3. K. E. Bugge, skolen för livet [The school for life], p. 362, Copenhagen, G.E.C. Gads Forlag, 1965.

4. Smaaskrifter om den historiske høiskole [Lesser writings on the historical high school], 1872.

5. N. F. S. Grundtvig, ‘Preface to nordic mythology’, in N. L. Jensen (ed.), op. cit., p. 50.

6. Ibid., p. 39.

7. Ibid., p. 41.

8. N. F. S. Grundtvig, The Danish four-leaf clover (translated by F. Johansen), unpublished.

9. Ibid.

10. Ibid.

11. N. Davies, Education for life: a Danish pioneer, p. 118, London, Williams & Norgate, 1931.

12. N. F. S. Grundtvig, The Danish four-leaf clover, op. cit.

13. Ibid.

14. N. F. S. Grundtvig, ‘The school for life’, in N. L. Jensen (ed.), op. cit., p. 74.

15. Ibid., p. 66.

16. Ibid., p. 74.

17. K. E. Bugge, ‘Grundtvig’s educational ideas’, in C. Thodberg and A. P. Thyssen (eds.), N. F. S. Grundtvig:tradition and renewal, p. 30, Copenhagen, Danish Institute, 1983.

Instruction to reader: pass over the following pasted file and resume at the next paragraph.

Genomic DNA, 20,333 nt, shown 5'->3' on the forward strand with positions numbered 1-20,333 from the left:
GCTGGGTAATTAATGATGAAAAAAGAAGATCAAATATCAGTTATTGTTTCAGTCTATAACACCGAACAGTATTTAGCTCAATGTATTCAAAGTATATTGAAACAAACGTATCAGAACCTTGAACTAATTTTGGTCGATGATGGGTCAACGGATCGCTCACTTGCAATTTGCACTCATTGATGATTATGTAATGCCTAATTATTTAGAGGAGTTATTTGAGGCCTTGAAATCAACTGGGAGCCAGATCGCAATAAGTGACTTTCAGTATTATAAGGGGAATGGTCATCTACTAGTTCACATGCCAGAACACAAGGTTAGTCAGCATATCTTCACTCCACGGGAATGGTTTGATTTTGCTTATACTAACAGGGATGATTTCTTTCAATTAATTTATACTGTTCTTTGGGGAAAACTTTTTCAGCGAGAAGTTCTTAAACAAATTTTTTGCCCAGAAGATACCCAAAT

18. Quoted in N. Davies, op. cit., p. 61.

19. N. F. S. Grundtvig, Request for and idea of a Danish folk high school in Søro (translated by F. Johansen).

20. A. P. Thyssen, ‘Grundtvig’s ideas on the Church and the People, 1825-47′, in C. Thodberg and A. P. Thyssen (eds.), op. cit., p. 272.

21. N. F. S. Grundtvig, ‘Congratulations to Denmark on the Danish blockheads and the Danish high school’, inJ. Knudsen (ed.), op. cit., p. 161.

22. Ibid., p. 162.

23. N. Davies, op. cit., p. 171.

24. H. Koch, Grundtvig (translated by L. Jones), p. 112, Yellow Springs, Ohio, The Antioch Press, 1952.

25. K. E. Bugge, ‘Grundtvig’s educational ideas’, in C. Thodberg and A. P. Thyssen (eds.), op. cit., p. 24.

26. T. Rørdom, The Danish folk high schools, trans. by Alison Borch-Johansen, p. 46, Copenhagen, Det DanskeSelskab, 1986.

27. Ibid., p. 52.

28. See, for example, E. F. Fain, ‘Nationalist origins of the folk high school: the romantic visions ofN. F. S. Grundtvig’, British journal of educational studies (Oxford, UK), Vol. XIX, 1971, pp. 70-90.